Withdrawing U.S. Troops From Germany Is Simply Bad Strategy | Opinion

Last week, the Trump administration announced its decision to withdraw about one-quarter of the U.S. troops based in Germany, ostensibly over Berlin's continued pursuit of a gas pipeline deal with Russia and what Washington views as still insufficient German defense spending. However, removing roughly 9,500 troops from Germany and capping U.S. forward-stationed presence in the country at 25,000 troops is short-sighted, likely to be ineffective and fiscally irresponsible.

From the end of the Cold War until roughly 2015, the number of U.S. troops based in Europe fell steadily. That process of consistent but gradual downsizing ended after Russia upended the security environment in Europe by invading Ukraine, illegally annexing Crimea, intimidating U.S. allies with massive no-notice exercises and violations of airspace, renewing Cold War–era political assassinations and undermining Western stability through an undeclared hybrid war. All of these Russian actions persist to this day.

The Trump administration recognized these offenses, as well as the grave risks they posed not merely to Europe but to American security as well. The administration's December 2017 National Security Strategy accurately noted that Russia was trying to shape a world antithetical to U.S. values and interests, including by dividing the United States from its allies in Europe, undermining the credibility of America's commitment to Europe and weakening European institutions and governments.

In response, U.S. policies toward Europe and Russia changed over the past several years, including by reversing the downward slide in American troop presence in Europe, both in terms of forces forward-stationed in Europe and in terms of troops rotating through on a temporary basis. Washington did this in coordination with American allies in Europe, who increased their defense spending, expanded their militaries and deployed more of their own forces to Eastern Europe to work alongside U.S. troops. Together, these steps have served to rebalance NATO, strengthen deterrence against Russia and promote vital American interests in a stable, secure Europe.

Withdrawing U.S. troops from Europe now would be a step backward, undermining much of the progress made by the past two administrations and weakening American security abroad and at home. For this reason, cutting U.S. forces in Europe now is an "astrategic" move—that is, it appears completely unmoored from any strategy whatsoever. Evidently, the decision did not go through any kind of normal National Security Council decision-making review process. It's no secret this administration likes to keep adversaries off-balance through inconsistent behavior and abrupt, often unvetted policy shifts. Unfortunately, cutting U.S. troops in Europe looks likely to unbalance not America's adversaries but rather American security.

In addition, removing troops from Germany now is short-sighted, awarding a big win to Russia's Vladimir Putin without gaining anything in return. For example, Washington could offer to reduce U.S. troops in Germany in exchange for a Russian reduction of its forces in Kaliningrad, which is arguably the most militarized piece of land in all of Europe. A considered, deliberate national security decision-making process might have revealed this or other options that would have better promoted U.S. interests.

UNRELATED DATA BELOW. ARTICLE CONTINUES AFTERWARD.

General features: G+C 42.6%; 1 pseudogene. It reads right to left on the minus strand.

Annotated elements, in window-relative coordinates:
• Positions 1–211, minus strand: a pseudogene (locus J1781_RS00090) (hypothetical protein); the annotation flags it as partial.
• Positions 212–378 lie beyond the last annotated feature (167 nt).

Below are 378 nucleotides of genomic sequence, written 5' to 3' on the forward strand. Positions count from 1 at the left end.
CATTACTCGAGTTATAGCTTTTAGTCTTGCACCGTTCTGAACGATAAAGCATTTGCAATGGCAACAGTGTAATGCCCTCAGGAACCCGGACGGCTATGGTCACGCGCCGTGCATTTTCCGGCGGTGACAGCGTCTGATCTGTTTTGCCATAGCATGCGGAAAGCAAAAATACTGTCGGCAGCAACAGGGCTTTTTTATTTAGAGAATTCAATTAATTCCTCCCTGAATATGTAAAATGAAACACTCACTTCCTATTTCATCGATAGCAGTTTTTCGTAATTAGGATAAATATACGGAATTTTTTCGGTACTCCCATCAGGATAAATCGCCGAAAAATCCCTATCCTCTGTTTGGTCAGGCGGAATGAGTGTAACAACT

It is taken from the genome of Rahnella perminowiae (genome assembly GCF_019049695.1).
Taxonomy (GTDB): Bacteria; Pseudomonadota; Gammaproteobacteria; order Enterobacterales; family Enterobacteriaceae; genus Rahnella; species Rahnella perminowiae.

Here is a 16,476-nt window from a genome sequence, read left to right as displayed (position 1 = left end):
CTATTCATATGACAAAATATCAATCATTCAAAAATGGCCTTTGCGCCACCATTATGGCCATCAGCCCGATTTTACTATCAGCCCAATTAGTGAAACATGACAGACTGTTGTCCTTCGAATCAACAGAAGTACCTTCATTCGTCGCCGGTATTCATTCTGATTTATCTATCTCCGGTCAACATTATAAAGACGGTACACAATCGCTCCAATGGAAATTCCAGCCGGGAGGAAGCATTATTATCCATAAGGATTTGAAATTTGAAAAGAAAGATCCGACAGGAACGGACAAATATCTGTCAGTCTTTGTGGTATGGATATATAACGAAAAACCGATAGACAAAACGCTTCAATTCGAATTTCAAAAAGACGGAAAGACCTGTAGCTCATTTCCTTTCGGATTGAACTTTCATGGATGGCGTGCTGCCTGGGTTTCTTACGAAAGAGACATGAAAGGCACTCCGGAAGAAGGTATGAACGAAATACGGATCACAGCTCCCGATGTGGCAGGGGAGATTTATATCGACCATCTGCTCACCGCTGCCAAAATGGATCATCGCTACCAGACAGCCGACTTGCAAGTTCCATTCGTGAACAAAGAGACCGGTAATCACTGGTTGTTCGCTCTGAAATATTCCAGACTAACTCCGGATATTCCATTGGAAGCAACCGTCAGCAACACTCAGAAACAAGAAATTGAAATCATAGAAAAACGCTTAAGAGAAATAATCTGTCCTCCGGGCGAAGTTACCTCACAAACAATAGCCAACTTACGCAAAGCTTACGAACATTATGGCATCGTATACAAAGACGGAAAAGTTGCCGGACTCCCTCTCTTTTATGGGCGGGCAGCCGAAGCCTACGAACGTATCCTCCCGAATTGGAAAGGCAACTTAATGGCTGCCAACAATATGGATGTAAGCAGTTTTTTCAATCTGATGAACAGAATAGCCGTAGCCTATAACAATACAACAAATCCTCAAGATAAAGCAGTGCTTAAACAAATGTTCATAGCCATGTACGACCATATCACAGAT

Cutting U.S. forces in Europe is also unlikely to be effective in achieving what the administration is reportedly after—namely, reversing German decisions on defense spending and a gas pipeline deal with Russia.

Germany can and should spend more on defense, and its Nord Stream 2 pipeline deal may increase Europe's dependence on Russian energy. However, U.S. military presence in Germany is the wrong tool for the job—it won't work in pressuring Berlin to reexamine its fiscal choices in a period of profound economic dislocation, and it's unlikely to bring about the cancellation of a pipeline project that's nearly 95 percent complete.

U.S. military Germany
U.S. Army M1 Abrams and other military vehicles stand in line prior being loaded onto trains after being unloaded from ships two days before on January 8, 2017, in Bremerhaven, Germany. Alexander Koerner/Getty

Finally, reducing U.S. military forces in Europe is fiscally irresponsible at a time when the defense budget may come under significant downward pressure, thanks to coronavirus recovery costs. It's true that Germany doesn't provide as much direct reimbursement as South Korea or Japan for the presence of U.S. forces on its territory, but through no-cost leases, tax-free policies and other indirect payments, Berlin ends up covering about a third of the cost. Transferring American troops from Germany back to the United States means giving up some of those benefits and incurring additional fiscal costs for building or improving bases at home, all at a time when domestic military infrastructure faces some daunting challenges and when military construction funds continue to be diverted to the U.S.-Mexico border wall.

Persuading Germany to spend more on defense and weaning Europe off dependence on Russian energy are worthy goals for American foreign policy. Unfortunately, the administration's chosen policy tool appears unlikely to compel or coerce Berlin to shift gears on these two issues and instead is likely to do more harm than good to U.S. interests.

Dr. John R. Deni is a research professor at the U.S. Army War College and the author of NATO and Article 5. The views expressed are his own.

The views expressed in this article are the author's own.